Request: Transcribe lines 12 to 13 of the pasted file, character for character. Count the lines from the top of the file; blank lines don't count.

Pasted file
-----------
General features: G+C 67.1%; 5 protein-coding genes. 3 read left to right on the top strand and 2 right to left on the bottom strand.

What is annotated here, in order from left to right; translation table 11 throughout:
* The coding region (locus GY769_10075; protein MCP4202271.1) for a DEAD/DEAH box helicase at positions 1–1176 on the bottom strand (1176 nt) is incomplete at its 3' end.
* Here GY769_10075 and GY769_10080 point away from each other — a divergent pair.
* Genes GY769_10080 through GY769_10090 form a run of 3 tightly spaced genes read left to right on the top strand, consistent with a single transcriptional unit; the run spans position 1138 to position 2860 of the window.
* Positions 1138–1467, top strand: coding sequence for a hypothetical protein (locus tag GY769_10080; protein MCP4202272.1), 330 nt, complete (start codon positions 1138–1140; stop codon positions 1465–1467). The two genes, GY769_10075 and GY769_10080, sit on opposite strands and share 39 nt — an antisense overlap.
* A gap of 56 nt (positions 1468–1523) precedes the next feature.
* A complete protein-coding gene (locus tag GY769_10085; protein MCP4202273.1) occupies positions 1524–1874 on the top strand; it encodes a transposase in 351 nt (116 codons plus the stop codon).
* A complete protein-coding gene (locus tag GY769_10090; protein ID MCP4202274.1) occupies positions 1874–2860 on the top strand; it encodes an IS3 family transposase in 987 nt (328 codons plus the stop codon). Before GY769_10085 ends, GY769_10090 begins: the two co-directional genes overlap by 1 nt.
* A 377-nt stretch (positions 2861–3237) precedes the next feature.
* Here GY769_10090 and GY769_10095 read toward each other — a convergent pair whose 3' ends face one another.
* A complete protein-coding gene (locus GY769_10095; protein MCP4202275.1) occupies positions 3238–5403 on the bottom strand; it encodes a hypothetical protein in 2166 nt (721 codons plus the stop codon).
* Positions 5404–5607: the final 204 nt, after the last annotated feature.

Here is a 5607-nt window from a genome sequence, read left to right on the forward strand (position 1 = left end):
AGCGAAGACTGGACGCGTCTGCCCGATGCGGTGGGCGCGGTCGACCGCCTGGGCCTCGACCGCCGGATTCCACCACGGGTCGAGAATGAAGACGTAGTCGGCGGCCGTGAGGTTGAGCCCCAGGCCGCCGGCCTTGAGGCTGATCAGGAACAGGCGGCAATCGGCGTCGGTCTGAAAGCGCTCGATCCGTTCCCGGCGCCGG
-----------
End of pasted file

* A complete protein-coding gene (locus GY769_10095; protein MCP4202275.1) occupies positions 3238–5403 on the bottom strand; it encodes a hypothetical protein in 2166 nt (721 codons plus the stop codon).
* Positions 5404–5607: the final 204 nt, after the last annotated feature.